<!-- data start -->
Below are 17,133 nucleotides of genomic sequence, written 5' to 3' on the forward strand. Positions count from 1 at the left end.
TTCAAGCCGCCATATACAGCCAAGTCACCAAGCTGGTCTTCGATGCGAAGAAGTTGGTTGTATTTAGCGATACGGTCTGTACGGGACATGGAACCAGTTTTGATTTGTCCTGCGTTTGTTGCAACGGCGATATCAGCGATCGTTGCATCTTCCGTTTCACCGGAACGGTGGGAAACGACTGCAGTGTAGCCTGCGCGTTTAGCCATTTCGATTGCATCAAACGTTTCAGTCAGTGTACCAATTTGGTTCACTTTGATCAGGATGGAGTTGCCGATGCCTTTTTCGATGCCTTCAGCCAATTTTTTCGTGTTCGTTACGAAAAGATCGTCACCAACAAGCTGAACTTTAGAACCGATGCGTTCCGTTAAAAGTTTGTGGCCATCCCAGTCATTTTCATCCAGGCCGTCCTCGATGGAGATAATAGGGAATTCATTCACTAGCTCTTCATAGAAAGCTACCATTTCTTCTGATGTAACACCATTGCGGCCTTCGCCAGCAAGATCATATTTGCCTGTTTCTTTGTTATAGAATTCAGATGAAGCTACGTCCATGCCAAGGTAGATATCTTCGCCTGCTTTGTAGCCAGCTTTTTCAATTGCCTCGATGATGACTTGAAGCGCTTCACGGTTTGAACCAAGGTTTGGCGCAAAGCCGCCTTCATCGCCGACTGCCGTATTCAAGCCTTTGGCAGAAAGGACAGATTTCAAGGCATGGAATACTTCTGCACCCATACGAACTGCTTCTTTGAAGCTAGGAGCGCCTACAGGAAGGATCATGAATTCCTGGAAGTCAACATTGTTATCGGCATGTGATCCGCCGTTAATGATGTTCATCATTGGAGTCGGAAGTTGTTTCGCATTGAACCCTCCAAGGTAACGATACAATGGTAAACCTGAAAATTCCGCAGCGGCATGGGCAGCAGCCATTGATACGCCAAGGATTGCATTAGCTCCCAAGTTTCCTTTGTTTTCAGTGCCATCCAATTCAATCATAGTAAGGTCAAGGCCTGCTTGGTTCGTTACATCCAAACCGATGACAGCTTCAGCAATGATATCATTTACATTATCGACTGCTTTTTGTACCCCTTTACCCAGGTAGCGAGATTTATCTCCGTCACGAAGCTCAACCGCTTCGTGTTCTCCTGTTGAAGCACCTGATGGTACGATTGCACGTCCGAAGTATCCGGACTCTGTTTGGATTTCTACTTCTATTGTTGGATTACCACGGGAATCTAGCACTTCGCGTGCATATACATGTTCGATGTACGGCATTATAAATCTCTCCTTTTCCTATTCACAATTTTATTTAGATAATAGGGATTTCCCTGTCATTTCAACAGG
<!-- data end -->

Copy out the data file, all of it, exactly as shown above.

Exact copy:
Below are 17,133 nucleotides of genomic sequence, written 5' to 3' on the forward strand. Positions count from 1 at the left end.
TTCAAGCCGCCATATACAGCCAAGTCACCAAGCTGGTCTTCGATGCGAAGAAGTTGGTTGTATTTAGCGATACGGTCTGTACGGGACATGGAACCAGTTTTGATTTGTCCTGCGTTTGTTGCAACGGCGATATCAGCGATCGTTGCATCTTCCGTTTCACCGGAACGGTGGGAAACGACTGCAGTGTAGCCTGCGCGTTTAGCCATTTCGATTGCATCAAACGTTTCAGTCAGTGTACCAATTTGGTTCACTTTGATCAGGATGGAGTTGCCGATGCCTTTTTCGATGCCTTCAGCCAATTTTTTCGTGTTCGTTACGAAAAGATCGTCACCAACAAGCTGAACTTTAGAACCGATGCGTTCCGTTAAAAGTTTGTGGCCATCCCAGTCATTTTCATCCAGGCCGTCCTCGATGGAGATAATAGGGAATTCATTCACTAGCTCTTCATAGAAAGCTACCATTTCTTCTGATGTAACACCATTGCGGCCTTCGCCAGCAAGATCATATTTGCCTGTTTCTTTGTTATAGAATTCAGATGAAGCTACGTCCATGCCAAGGTAGATATCTTCGCCTGCTTTGTAGCCAGCTTTTTCAATTGCCTCGATGATGACTTGAAGCGCTTCACGGTTTGAACCAAGGTTTGGCGCAAAGCCGCCTTCATCGCCGACTGCCGTATTCAAGCCTTTGGCAGAAAGGACAGATTTCAAGGCATGGAATACTTCTGCACCCATACGAACTGCTTCTTTGAAGCTAGGAGCGCCTACAGGAAGGATCATGAATTCCTGGAAGTCAACATTGTTATCGGCATGTGATCCGCCGTTAATGATGTTCATCATTGGAGTCGGAAGTTGTTTCGCATTGAACCCTCCAAGGTAACGATACAATGGTAAACCTGAAAATTCCGCAGCGGCATGGGCAGCAGCCATTGATACGCCAAGGATTGCATTAGCTCCCAAGTTTCCTTTGTTTTCAGTGCCATCCAATTCAATCATAGTAAGGTCAAGGCCTGCTTGGTTCGTTACATCCAAACCGATGACAGCTTCAGCAATGATATCATTTACATTATCGACTGCTTTTTGTACCCCTTTACCCAGGTAGCGAGATTTATCTCCGTCACGAAGCTCAACCGCTTCGTGTTCTCCTGTTGAAGCACCTGATGGTACGATTGCACGTCCGAAGTATCCGGACTCTGTTTGGATTTCTACTTCTATTGTTGGATTACCACGGGAATCTAGCACTTCGCGTGCATATACATGTTCGATGTACGGCATTATAAATCTCTCCTTTTCCTATTCACAATTTTATTTAGATAATAGGGATTTCCCTGTCATTTCAACAGG